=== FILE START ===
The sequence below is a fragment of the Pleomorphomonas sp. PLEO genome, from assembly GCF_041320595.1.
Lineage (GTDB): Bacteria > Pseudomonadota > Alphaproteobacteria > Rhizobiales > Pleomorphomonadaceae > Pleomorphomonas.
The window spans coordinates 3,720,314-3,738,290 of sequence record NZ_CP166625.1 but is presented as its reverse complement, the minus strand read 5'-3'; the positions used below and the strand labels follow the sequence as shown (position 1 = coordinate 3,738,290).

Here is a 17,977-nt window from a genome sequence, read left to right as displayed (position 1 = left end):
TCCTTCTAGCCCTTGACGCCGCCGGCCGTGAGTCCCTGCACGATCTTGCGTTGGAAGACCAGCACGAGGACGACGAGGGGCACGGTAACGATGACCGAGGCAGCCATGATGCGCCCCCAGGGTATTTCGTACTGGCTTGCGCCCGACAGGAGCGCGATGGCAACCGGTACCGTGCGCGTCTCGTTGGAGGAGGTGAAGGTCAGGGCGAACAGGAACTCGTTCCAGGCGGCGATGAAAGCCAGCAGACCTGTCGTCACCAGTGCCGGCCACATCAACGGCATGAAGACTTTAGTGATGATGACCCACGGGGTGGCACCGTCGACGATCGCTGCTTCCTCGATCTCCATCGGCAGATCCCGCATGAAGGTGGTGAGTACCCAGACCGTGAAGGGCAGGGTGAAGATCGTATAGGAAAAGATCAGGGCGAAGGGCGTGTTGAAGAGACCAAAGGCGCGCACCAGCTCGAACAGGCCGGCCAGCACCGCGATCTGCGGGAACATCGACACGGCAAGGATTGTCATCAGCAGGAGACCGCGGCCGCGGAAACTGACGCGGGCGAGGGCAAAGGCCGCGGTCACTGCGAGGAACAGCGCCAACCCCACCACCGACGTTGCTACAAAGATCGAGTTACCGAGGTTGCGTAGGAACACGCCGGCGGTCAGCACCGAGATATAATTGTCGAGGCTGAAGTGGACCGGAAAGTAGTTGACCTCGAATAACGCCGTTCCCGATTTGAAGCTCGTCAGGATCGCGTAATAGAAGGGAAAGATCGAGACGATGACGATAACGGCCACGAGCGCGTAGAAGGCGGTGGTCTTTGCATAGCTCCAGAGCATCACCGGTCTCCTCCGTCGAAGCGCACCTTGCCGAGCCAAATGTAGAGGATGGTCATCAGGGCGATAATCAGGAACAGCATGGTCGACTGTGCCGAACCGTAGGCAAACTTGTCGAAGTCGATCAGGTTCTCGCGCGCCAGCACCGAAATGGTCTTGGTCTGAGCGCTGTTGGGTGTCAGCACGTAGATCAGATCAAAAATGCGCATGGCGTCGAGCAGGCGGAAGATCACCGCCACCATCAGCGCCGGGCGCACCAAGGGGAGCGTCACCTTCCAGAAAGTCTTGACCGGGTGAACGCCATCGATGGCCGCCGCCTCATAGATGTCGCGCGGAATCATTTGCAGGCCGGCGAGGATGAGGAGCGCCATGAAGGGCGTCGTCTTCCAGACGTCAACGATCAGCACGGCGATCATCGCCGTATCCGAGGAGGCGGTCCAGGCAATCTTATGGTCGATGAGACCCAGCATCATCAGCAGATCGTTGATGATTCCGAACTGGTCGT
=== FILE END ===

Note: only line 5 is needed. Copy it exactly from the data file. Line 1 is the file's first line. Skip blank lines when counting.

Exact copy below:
TCCTTCTAGCCCTTGACGCCGCCGGCCGTGAGTCCCTGCACGATCTTGCGTTGGAAGACCAGCACGAGGACGACGAGGGGCACGGTAACGATGACCGAGGCAGCCATGATGCGCCCCCAGGGTATTTCGTACTGGCTTGCGCCCGACAGGAGCGCGATGGCAACCGGTACCGTGCGCGTCTCGTTGGAGGAGGTGAAGGTCAGGGCGAACAGGAACTCGTTCCAGGCGGCGATGAAAGCCAGCAGACCTGTCGTCACCAGTGCCGGCCACATCAACGGCATGAAGACTTTAGTGATGATGACCCACGGGGTGGCACCGTCGACGATCGCTGCTTCCTCGATCTCCATCGGCAGATCCCGCATGAAGGTGGTGAGTACCCAGACCGTGAAGGGCAGGGTGAAGATCGTATAGGAAAAGATCAGGGCGAAGGGCGTGTTGAAGAGACCAAAGGCGCGCACCAGCTCGAACAGGCCGGCCAGCACCGCGATCTGCGGGAACATCGACACGGCAAGGATTGTCATCAGCAGGAGACCGCGGCCGCGGAAACTGACGCGGGCGAGGGCAAAGGCCGCGGTCACTGCGAGGAACAGCGCCAACCCCACCACCGACGTTGCTACAAAGATCGAGTTACCGAGGTTGCGTAGGAACACGCCGGCGGTCAGCACCGAGATATAATTGTCGAGGCTGAAGTGGACCGGAAAGTAGTTGACCTCGAATAACGCCGTTCCCGATTTGAAGCTCGTCAGGATCGCGTAATAGAAGGGAAAGATCGAGACGATGACGATAACGGCCACGAGCGCGTAGAAGGCGGTGGTCTTTGCATAGCTCCAGAGCATCACCGGTCTCCTCCGTCGAAGCGCACCTTGCCGAGCCAAATGTAGAGGATGGTCATCAGGGCGATAATCAGGAACAGCATGGTCGACTGTGCCGAACCGTAGGCAAACTTGTCGAAGTCGATCAGGTTCTCGCGCGCCAGCACCGAAATGGTCTTGGTCTGAGCGCTGTTGGGTGTCAGCACGTAGATCAGATCAAAAATGCGCATGGCGTCGAGCAGGCGGAAGATCACCGCCACCATCAGCGCCGGGCGCACCAAGGGGAGCGTCACCTTCCAGAAAGTCTTGACCGGGTGAACGCCATCGATGGCCGCCGCCTCATAGATGTCGCGCGGAATCATTTGCAGGCCGGCGAGGATGAGGAGCGCCATGAAGGGCGTCGTCTTCCAGACGTCAACGATCAGCACGGCGATCATCGCCGTATCCGAGGAGGCGGTCCAGGCAATCTTATGGTCGATGAGACCCAGCATCATCAGCAGATCGTTGATGATTCCGAACTGGTCGT